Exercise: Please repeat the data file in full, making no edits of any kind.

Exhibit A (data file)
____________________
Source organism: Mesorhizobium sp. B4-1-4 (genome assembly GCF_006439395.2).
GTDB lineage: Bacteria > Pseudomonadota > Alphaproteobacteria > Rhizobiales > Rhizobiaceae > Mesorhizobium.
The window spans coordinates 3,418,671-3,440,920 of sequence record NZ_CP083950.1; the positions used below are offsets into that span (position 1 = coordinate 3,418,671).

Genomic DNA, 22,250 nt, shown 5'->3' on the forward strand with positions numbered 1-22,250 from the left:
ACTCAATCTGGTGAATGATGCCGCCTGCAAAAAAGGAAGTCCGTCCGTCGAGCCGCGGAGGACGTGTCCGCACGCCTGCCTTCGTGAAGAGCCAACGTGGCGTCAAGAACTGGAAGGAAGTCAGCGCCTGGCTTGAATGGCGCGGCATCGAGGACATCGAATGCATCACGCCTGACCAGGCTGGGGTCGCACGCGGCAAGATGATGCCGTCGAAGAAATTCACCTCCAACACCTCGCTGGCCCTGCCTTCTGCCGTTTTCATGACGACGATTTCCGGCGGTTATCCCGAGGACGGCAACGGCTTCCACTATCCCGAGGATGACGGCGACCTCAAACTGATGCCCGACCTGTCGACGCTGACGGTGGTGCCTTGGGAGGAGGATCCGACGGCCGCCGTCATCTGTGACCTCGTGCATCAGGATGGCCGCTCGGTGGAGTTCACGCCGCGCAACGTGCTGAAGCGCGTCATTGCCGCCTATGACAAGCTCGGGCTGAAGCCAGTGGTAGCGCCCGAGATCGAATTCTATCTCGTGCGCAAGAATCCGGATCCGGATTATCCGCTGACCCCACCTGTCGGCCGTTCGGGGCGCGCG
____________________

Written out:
Source organism: Mesorhizobium sp. B4-1-4 (genome assembly GCF_006439395.2).
GTDB lineage: Bacteria > Pseudomonadota > Alphaproteobacteria > Rhizobiales > Rhizobiaceae > Mesorhizobium.
The window spans coordinates 3,418,671-3,440,920 of sequence record NZ_CP083950.1; the positions used below are offsets into that span (position 1 = coordinate 3,418,671).

Genomic DNA, 22,250 nt, shown 5'->3' on the forward strand with positions numbered 1-22,250 from the left:
ACTCAATCTGGTGAATGATGCCGCCTGCAAAAAAGGAAGTCCGTCCGTCGAGCCGCGGAGGACGTGTCCGCACGCCTGCCTTCGTGAAGAGCCAACGTGGCGTCAAGAACTGGAAGGAAGTCAGCGCCTGGCTTGAATGGCGCGGCATCGAGGACATCGAATGCATCACGCCTGACCAGGCTGGGGTCGCACGCGGCAAGATGATGCCGTCGAAGAAATTCACCTCCAACACCTCGCTGGCCCTGCCTTCTGCCGTTTTCATGACGACGATTTCCGGCGGTTATCCCGAGGACGGCAACGGCTTCCACTATCCCGAGGATGACGGCGACCTCAAACTGATGCCCGACCTGTCGACGCTGACGGTGGTGCCTTGGGAGGAGGATCCGACGGCCGCCGTCATCTGTGACCTCGTGCATCAGGATGGCCGCTCGGTGGAGTTCACGCCGCGCAACGTGCTGAAGCGCGTCATTGCCGCCTATGACAAGCTCGGGCTGAAGCCAGTGGTAGCGCCCGAGATCGAATTCTATCTCGTGCGCAAGAATCCGGATCCGGATTATCCGCTGACCCCACCTGTCGGCCGTTCGGGGCGCGCG